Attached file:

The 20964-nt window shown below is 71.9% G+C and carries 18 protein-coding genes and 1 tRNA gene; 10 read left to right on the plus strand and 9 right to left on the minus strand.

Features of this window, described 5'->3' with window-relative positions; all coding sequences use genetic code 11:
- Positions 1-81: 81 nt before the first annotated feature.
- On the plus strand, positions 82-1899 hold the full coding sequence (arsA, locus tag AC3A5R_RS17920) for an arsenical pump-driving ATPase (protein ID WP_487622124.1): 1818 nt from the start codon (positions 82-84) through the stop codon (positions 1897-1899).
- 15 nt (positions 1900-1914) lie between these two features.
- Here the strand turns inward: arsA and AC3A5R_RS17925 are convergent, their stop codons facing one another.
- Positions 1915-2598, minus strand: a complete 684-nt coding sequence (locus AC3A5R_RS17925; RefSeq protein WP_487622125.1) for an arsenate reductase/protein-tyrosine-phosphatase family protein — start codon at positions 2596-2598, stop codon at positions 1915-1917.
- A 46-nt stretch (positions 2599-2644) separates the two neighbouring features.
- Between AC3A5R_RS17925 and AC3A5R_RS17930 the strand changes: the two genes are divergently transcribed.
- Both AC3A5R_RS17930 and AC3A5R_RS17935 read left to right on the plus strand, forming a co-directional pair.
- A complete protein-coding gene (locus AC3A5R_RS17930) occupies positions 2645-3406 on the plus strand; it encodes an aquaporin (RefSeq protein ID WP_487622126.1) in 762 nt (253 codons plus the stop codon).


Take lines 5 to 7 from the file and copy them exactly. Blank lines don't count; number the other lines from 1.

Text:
- 15 nt (positions 1900-1914) lie between these two features.
- Here the strand turns inward: arsA and AC3A5R_RS17925 are convergent, their stop codons facing one another.
- Positions 1915-2598, minus strand: a complete 684-nt coding sequence (locus AC3A5R_RS17925; RefSeq protein WP_487622125.1) for an arsenate reductase/protein-tyrosine-phosphatase family protein — start codon at positions 2596-2598, stop codon at positions 1915-1917.